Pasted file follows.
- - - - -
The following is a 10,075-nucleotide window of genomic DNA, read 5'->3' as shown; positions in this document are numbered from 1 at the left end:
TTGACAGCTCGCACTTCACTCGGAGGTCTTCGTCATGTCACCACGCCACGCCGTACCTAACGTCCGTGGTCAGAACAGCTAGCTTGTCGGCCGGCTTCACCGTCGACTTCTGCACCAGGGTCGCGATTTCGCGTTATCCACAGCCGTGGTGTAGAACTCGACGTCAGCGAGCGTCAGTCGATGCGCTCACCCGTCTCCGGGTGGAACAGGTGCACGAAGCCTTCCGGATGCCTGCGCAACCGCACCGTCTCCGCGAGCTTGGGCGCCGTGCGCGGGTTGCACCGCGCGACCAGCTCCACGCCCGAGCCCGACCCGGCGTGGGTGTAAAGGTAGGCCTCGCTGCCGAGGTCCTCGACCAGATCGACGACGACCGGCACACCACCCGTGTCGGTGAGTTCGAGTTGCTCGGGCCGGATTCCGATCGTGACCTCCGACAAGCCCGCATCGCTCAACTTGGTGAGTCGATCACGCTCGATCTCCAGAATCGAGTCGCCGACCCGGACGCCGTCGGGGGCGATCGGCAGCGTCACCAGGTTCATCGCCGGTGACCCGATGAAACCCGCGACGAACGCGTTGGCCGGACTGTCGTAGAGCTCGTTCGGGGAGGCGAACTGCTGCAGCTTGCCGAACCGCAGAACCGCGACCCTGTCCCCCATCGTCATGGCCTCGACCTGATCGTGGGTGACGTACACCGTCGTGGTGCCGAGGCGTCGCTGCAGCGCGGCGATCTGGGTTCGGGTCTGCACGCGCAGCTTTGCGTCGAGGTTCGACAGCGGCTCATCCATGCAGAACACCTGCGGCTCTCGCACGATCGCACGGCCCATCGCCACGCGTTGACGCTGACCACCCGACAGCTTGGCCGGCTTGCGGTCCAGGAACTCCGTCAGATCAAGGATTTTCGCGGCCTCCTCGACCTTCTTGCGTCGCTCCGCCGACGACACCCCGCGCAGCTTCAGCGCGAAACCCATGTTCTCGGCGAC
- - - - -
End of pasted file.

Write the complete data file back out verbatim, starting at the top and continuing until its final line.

The following is a 10,075-nucleotide window of genomic DNA, read 5'->3' as shown; positions in this document are numbered from 1 at the left end:
TTGACAGCTCGCACTTCACTCGGAGGTCTTCGTCATGTCACCACGCCACGCCGTACCTAACGTCCGTGGTCAGAACAGCTAGCTTGTCGGCCGGCTTCACCGTCGACTTCTGCACCAGGGTCGCGATTTCGCGTTATCCACAGCCGTGGTGTAGAACTCGACGTCAGCGAGCGTCAGTCGATGCGCTCACCCGTCTCCGGGTGGAACAGGTGCACGAAGCCTTCCGGATGCCTGCGCAACCGCACCGTCTCCGCGAGCTTGGGCGCCGTGCGCGGGTTGCACCGCGCGACCAGCTCCACGCCCGAGCCCGACCCGGCGTGGGTGTAAAGGTAGGCCTCGCTGCCGAGGTCCTCGACCAGATCGACGACGACCGGCACACCACCCGTGTCGGTGAGTTCGAGTTGCTCGGGCCGGATTCCGATCGTGACCTCCGACAAGCCCGCATCGCTCAACTTGGTGAGTCGATCACGCTCGATCTCCAGAATCGAGTCGCCGACCCGGACGCCGTCGGGGGCGATCGGCAGCGTCACCAGGTTCATCGCCGGTGACCCGATGAAACCCGCGACGAACGCGTTGGCCGGACTGTCGTAGAGCTCGTTCGGGGAGGCGAACTGCTGCAGCTTGCCGAACCGCAGAACCGCGACCCTGTCCCCCATCGTCATGGCCTCGACCTGATCGTGGGTGACGTACACCGTCGTGGTGCCGAGGCGTCGCTGCAGCGCGGCGATCTGGGTTCGGGTCTGCACGCGCAGCTTTGCGTCGAGGTTCGACAGCGGCTCATCCATGCAGAACACCTGCGGCTCTCGCACGATCGCACGGCCCATCGCCACGCGTTGACGCTGACCACCCGACAGCTTGGCCGGCTTGCGGTCCAGGAACTCCGTCAGATCAAGGATTTTCGCGGCCTCCTCGACCTTCTTGCGTCGCTCCGCCGACGACACCCCGCGCAGCTTCAGCGCGAAACCCATGTTCTCGGCGAC